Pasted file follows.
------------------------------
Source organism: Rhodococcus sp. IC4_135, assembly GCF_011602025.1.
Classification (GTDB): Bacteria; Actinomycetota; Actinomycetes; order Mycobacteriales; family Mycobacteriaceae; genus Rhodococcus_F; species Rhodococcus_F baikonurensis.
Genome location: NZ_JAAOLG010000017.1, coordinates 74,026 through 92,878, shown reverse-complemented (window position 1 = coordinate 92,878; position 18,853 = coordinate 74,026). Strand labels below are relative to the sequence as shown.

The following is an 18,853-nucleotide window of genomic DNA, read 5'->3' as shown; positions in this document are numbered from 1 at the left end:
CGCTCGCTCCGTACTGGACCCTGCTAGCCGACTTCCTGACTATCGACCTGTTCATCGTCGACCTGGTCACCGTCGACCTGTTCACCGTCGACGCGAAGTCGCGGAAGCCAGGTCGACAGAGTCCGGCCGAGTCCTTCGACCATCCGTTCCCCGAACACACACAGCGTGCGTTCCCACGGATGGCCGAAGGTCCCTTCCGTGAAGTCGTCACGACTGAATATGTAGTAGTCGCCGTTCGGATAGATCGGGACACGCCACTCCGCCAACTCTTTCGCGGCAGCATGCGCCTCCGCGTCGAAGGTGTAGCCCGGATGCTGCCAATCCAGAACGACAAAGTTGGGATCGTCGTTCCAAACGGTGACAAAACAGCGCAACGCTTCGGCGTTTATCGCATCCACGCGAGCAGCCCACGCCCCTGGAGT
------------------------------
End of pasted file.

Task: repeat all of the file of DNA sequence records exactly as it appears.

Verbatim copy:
Source organism: Rhodococcus sp. IC4_135, assembly GCF_011602025.1.
Classification (GTDB): Bacteria; Actinomycetota; Actinomycetes; order Mycobacteriales; family Mycobacteriaceae; genus Rhodococcus_F; species Rhodococcus_F baikonurensis.
Genome location: NZ_JAAOLG010000017.1, coordinates 74,026 through 92,878, shown reverse-complemented (window position 1 = coordinate 92,878; position 18,853 = coordinate 74,026). Strand labels below are relative to the sequence as shown.

The following is an 18,853-nucleotide window of genomic DNA, read 5'->3' as shown; positions in this document are numbered from 1 at the left end:
CGCTCGCTCCGTACTGGACCCTGCTAGCCGACTTCCTGACTATCGACCTGTTCATCGTCGACCTGGTCACCGTCGACCTGTTCACCGTCGACGCGAAGTCGCGGAAGCCAGGTCGACAGAGTCCGGCCGAGTCCTTCGACCATCCGTTCCCCGAACACACACAGCGTGCGTTCCCACGGATGGCCGAAGGTCCCTTCCGTGAAGTCGTCACGACTGAATATGTAGTAGTCGCCGTTCGGATAGATCGGGACACGCCACTCCGCCAACTCTTTCGCGGCAGCATGCGCCTCCGCGTCGAAGGTGTAGCCCGGATGCTGCCAATCCAGAACGACAAAGTTGGGATCGTCGTTCCAAACGGTGACAAAACAGCGCAACGCTTCGGCGTTTATCGCATCCACGCGAGCAGCCCACGCCCCTGGAGT